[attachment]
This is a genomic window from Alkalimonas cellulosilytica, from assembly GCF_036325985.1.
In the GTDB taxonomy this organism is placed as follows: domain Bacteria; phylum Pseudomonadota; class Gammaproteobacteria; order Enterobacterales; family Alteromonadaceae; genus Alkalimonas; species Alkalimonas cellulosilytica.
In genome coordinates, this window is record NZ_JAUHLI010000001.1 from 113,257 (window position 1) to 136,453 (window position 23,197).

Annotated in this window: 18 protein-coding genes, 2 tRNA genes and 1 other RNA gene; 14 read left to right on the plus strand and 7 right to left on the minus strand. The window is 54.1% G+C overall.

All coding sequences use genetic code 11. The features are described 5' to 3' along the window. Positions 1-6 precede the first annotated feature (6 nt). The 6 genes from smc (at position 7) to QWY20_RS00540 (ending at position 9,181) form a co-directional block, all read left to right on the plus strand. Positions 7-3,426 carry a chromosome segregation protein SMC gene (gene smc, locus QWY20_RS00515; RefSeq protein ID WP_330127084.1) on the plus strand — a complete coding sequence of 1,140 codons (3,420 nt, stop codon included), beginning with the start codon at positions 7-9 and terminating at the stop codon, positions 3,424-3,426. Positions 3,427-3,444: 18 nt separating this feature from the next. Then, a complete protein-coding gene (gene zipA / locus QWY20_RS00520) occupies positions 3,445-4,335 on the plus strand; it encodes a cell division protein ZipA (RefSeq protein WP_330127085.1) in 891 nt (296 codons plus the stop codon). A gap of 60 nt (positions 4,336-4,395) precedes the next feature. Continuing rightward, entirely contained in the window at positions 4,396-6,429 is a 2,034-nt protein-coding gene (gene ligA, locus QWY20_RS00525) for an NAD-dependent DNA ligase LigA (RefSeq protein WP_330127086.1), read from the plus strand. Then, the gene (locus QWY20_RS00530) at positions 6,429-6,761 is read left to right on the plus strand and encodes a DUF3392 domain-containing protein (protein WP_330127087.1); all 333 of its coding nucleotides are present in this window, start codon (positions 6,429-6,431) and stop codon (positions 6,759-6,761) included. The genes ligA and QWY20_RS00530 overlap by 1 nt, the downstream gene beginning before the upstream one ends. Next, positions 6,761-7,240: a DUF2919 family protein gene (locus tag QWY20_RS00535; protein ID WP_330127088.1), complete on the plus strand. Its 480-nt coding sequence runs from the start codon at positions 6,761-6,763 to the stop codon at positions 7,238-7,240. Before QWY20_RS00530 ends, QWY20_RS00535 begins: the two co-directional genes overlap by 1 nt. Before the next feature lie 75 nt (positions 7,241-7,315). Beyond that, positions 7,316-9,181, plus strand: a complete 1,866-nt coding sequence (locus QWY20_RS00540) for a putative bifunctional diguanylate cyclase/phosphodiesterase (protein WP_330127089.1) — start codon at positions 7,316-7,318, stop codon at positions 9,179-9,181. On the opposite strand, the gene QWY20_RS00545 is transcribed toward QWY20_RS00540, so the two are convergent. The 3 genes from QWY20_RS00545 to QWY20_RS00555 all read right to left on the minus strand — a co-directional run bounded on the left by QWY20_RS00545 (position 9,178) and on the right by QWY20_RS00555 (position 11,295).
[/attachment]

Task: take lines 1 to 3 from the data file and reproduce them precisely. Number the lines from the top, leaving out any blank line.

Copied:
This is a genomic window from Alkalimonas cellulosilytica, from assembly GCF_036325985.1.
In the GTDB taxonomy this organism is placed as follows: domain Bacteria; phylum Pseudomonadota; class Gammaproteobacteria; order Enterobacterales; family Alteromonadaceae; genus Alkalimonas; species Alkalimonas cellulosilytica.
In genome coordinates, this window is record NZ_JAUHLI010000001.1 from 113,257 (window position 1) to 136,453 (window position 23,197).